Why so Similar?: Identifying Semantic Organizing Processes in Large Textual Corpora

37 Pages Posted: 13 Nov 2013  

Drew Margolin

Cornell University - Department of Communication

Yu-Ru Lin

University of Pittsburgh - School of Information Sciences

David Lazer

Northeastern University - Department of Political Science; Harvard University - Harvard Kennedy School (HKS)

Date Written: November 12, 2013

Abstract

This paper introduces the concept of semantic organizing processes as a means of inferring theoretically meaningful behavior from the observation of raw text. Semantic organizing processes are mechanisms by which a set of authors come to produce texts that are similar in some observable, quantifiable way. We introduce three broad semantic organizing processes -- authors sharing subject matter, authors sharing goals, and authors sharing sources -- and argue that each of these processes will lead to texts that tend to share n-grams at different lengths: short n-grams for shared subject matter, moderate length n-grams for shared goals, and long n-grams for shared sources. To test these hypotheses, we develop a novel n-gram extraction technique to capture text similarity based on n-grams of different lengths. We then apply our technique to a corpus where the author attributes are observable: the public statements of the Members of the U.S. Congress. Our results support the hypothesis that these three processes are reflected in distinct kinds of textual similarity. This article presents the first empirical finding that different social processes are detectable through the structure of overlapping textual features. The finding has important implications for modeling text and understanding underlying social processes.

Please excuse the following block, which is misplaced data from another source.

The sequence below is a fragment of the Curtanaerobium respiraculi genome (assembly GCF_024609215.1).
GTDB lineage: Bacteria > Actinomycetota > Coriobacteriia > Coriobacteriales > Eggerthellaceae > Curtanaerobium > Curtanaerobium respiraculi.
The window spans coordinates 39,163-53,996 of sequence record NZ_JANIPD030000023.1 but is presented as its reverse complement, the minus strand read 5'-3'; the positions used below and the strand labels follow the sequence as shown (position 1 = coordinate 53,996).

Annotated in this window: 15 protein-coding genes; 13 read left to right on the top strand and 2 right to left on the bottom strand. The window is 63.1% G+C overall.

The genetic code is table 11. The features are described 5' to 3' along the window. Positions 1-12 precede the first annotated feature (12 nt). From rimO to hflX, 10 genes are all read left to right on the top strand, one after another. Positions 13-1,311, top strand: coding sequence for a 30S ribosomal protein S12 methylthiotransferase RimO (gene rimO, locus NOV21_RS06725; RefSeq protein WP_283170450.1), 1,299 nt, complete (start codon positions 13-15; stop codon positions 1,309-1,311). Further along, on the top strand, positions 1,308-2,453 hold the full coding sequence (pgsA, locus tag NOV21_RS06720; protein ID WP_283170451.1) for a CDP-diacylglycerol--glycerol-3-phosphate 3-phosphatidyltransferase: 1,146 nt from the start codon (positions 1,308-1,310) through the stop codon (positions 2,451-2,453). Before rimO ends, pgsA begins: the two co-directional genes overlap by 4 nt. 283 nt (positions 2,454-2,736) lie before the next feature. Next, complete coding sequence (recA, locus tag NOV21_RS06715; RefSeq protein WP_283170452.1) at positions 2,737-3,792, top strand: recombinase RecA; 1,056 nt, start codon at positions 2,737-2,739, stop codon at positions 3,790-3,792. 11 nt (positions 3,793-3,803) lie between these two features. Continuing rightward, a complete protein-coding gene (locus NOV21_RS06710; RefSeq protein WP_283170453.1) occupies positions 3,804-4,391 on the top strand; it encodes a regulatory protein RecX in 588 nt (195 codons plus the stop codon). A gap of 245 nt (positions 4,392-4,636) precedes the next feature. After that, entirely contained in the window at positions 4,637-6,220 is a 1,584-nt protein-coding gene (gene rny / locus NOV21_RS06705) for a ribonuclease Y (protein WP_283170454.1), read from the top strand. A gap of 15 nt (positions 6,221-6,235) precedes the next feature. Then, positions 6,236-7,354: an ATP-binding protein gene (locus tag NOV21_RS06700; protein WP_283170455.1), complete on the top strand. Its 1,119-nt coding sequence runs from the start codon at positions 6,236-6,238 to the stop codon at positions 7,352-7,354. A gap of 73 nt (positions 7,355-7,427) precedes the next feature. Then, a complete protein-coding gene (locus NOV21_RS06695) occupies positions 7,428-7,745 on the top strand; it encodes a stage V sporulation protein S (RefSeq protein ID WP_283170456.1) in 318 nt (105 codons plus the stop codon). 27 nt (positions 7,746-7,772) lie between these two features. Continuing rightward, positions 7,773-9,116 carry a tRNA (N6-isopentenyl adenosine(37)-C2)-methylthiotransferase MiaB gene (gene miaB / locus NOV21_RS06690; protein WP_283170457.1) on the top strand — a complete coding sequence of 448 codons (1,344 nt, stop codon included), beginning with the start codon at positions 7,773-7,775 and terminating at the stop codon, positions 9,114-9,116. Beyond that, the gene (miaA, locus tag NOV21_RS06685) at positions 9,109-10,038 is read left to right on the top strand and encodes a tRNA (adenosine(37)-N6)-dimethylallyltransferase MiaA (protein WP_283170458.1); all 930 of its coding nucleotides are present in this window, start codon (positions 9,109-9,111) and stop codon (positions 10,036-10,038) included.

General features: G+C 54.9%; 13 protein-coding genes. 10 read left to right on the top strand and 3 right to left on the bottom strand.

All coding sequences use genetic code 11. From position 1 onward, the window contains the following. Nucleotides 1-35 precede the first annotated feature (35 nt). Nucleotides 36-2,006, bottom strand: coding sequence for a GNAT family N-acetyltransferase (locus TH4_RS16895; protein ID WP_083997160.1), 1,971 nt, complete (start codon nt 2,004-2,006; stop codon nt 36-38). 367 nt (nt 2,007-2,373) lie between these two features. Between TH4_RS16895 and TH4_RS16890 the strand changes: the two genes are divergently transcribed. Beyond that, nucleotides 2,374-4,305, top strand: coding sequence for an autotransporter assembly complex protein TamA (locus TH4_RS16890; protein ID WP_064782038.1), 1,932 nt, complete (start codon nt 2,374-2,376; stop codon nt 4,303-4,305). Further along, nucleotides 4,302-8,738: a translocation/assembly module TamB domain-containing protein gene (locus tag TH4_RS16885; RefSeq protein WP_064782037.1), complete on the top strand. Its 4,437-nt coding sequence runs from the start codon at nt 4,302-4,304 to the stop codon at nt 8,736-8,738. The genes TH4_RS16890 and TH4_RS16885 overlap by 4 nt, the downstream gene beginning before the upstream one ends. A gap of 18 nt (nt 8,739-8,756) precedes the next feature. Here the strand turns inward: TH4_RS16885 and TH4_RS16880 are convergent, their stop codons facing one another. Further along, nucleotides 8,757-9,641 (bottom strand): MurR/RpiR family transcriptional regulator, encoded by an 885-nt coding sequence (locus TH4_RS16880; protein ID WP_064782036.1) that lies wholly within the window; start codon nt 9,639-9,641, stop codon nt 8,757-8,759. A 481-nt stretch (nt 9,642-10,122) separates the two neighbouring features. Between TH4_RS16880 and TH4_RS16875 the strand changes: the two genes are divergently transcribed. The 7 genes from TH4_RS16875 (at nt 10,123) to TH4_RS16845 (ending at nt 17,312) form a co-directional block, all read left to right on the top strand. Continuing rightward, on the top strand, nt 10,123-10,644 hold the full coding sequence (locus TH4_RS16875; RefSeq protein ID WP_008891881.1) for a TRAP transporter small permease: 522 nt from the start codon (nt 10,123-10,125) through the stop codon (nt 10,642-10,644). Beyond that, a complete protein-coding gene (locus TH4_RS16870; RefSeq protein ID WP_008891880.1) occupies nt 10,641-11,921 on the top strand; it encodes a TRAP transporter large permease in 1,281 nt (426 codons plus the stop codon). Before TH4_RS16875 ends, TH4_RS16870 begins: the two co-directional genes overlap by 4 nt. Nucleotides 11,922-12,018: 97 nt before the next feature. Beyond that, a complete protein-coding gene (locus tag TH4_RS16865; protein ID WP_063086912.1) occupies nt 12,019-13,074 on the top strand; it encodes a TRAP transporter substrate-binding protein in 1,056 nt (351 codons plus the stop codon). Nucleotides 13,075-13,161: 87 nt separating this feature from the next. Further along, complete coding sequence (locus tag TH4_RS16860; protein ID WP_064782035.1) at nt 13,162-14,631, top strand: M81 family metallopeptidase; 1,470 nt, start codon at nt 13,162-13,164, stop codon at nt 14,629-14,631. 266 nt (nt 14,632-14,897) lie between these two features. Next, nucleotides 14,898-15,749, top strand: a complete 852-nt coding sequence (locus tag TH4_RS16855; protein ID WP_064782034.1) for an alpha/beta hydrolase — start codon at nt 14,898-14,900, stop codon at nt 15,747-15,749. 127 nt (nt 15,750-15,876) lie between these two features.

Keywords: semantic networks, framing, vocabulary, textual corpora, semantic organizing processes, isomorphism

Suggested Citation

Margolin, Drew and Lin, Yu-Ru and Lazer, David, Why so Similar?: Identifying Semantic Organizing Processes in Large Textual Corpora (November 12, 2013). Available at SSRN: https://ssrn.com/abstract=2353705 or http://dx.doi.org/10.2139/ssrn.2353705

Drew Margolin (Contact Author)

Cornell University - Department of Communication ( email )

Ithaca, NY 14850
United States

Yu-Ru Lin

University of Pittsburgh - School of Information Sciences ( email )

United States

HOME PAGE: http://yurulin.com

David Lazer

Northeastern University - Department of Political Science ( email )

Boston, MA 02115
United States
617-373-2796 (Phone)
617-373-5311 (Fax)

Harvard University - Harvard Kennedy School (HKS) ( email )

79 John F. Kennedy Street
Taubman Center
Cambridge, MA 02138
United States
617-496-0102 (Phone)
617-496-1722 (Fax)

HOME PAGE: http://www.davidlazer.com

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